– The Johnson Amendment, which prohibits charitable 501(c)(3) organizations from participating or intervening in any political campaign on behalf of (or in opposition to) any candidate for public office, may be repealed. The Council on Foundations has determined that private foundations can engage in communications with legislators in support of or in opposition to any repeal or modification of the terms of the Johnson Amendment. Learn more (Council on Foundations, 2/7)

Related: Funders are invited to join us on Monday, March 13th for Foundations and Advocacy: It’s Time to Get in the Ring, a training with Alliance for Justice that will explore how private and public foundations can support grantees’ advocacy efforts and engage in advocacy themselves. Register now

– Crystal Townsend, Healthcare Initiative Foundation president and member of WRAG’s Board of Directors, is featured in this month’s Grantmakers In Health Grantmakers in Focus section. (GIH, 2/17)

HIV/AIDS | The Affordable Care Act allows a significant number of people with HIV to access health coverage. (Huffington Post, 2/15)

ECONOMIC DEVELOPMENT | The District’s Skyland Town Center project just signed a lease with CVS and plans to move forward with development this year. (WBJ, 2/21)

INCOME INEQUALITYThe Only Thing, Historically, That’s Curbed Inequality: Catastrophe (Atlantic, 2/22)

In case you were wondering: The 15 best places to break up in D.C., mapped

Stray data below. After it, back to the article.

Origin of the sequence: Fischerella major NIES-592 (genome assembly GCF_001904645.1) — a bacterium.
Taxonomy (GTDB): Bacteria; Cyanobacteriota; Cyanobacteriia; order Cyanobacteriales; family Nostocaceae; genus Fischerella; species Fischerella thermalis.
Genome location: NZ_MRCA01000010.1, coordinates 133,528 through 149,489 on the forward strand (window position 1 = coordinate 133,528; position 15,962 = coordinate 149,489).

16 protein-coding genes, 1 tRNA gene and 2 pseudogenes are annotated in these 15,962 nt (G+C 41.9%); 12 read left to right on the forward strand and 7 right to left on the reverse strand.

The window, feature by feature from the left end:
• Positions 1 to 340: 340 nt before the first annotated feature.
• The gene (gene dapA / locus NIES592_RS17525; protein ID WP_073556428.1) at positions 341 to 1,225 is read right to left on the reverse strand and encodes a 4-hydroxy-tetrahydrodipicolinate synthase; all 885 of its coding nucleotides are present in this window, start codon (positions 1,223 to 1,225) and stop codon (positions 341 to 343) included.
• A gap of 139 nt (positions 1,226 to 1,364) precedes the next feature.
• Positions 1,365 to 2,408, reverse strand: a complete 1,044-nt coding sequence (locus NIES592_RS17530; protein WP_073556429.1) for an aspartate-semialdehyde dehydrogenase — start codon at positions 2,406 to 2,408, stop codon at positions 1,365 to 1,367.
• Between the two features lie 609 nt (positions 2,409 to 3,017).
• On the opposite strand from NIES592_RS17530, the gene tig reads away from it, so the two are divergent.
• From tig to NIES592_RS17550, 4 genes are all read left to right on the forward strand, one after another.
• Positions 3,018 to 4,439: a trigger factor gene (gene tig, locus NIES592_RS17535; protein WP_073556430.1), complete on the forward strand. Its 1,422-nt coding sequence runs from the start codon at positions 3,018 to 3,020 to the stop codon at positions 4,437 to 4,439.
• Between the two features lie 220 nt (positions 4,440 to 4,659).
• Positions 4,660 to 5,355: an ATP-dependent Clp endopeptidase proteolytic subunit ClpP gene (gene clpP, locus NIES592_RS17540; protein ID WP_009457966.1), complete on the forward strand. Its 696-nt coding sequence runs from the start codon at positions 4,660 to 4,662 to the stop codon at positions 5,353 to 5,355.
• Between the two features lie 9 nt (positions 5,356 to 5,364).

– Kendra

New report on potential healthcare workforce in the region

WORKFORCE | Healthcare and information technology jobs in our region are growing, but most of these careers require postsecondary education, which means many in our region cannot take advantage of the opportunity. A new report, by the Greater Washington Workforce Development Collaborative (an initiative of The Community Foundation for the National Capital Region) and JP Morgan Chase, looks at how we can address the skill gap and help more low-income residents into these careers.

With over 70% of net new jobs requiring post-secondary education and training, the Washington regional economy continues to be highly knowledge-based. Local employers, however, face challenges in finding skilled workers. Nearly 800,000 individuals in our region have no education past high school, highlighting a skills gap that has the potential to undermine our region’s global economic competitiveness.

Further, while it is encouraging that our regional unemployment rate has improved to pre-Great Recession levels, many of our neighbors are still struggling to make ends meet. Our region can count 100,000 additional residents living below the Federal poverty level since 2009. African American or Latino workers in the region are three times more likely to earn an income below the poverty level. Addressing our region’s race, ethnicity, and gender-based income inequality is a critical challenge for our region to tackle if we want to ensure that all in our region have a fair shot for prosperity.

– WRAG’s president Tamara Copeland writes about how she likes to collect Santa ornaments from around the world – and how, in local shops, she’s never found a black Santa ornament. (Daily, 12/12)